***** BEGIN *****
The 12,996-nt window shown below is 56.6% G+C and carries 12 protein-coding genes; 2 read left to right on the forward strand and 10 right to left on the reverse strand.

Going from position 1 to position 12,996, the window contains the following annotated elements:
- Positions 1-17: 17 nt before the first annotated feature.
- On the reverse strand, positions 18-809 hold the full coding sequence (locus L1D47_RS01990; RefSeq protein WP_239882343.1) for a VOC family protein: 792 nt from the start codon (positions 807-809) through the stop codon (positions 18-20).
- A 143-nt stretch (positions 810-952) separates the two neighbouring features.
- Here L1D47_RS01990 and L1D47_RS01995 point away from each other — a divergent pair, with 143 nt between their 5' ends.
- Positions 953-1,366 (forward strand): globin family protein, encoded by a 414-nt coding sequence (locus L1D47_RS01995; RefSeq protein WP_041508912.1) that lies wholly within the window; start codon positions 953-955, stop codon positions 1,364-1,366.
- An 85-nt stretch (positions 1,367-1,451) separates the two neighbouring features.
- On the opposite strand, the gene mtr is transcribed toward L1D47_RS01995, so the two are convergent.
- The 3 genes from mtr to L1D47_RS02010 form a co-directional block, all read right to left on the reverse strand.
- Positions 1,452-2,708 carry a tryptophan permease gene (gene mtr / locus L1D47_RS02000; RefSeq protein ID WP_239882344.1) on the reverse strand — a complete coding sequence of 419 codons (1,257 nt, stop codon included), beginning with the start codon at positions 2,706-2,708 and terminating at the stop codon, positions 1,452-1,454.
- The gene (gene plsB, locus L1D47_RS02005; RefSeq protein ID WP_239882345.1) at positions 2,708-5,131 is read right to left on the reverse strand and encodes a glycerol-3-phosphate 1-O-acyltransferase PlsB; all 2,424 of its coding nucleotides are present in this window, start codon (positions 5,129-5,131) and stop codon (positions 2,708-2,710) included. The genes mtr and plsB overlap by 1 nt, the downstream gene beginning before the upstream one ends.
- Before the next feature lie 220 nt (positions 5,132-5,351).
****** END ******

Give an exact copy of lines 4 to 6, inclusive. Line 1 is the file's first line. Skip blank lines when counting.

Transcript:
- On the reverse strand, positions 18-809 hold the full coding sequence (locus L1D47_RS01990; RefSeq protein WP_239882343.1) for a VOC family protein: 792 nt from the start codon (positions 807-809) through the stop codon (positions 18-20).
- A 143-nt stretch (positions 810-952) separates the two neighbouring features.
- Here L1D47_RS01990 and L1D47_RS01995 point away from each other — a divergent pair, with 143 nt between their 5' ends.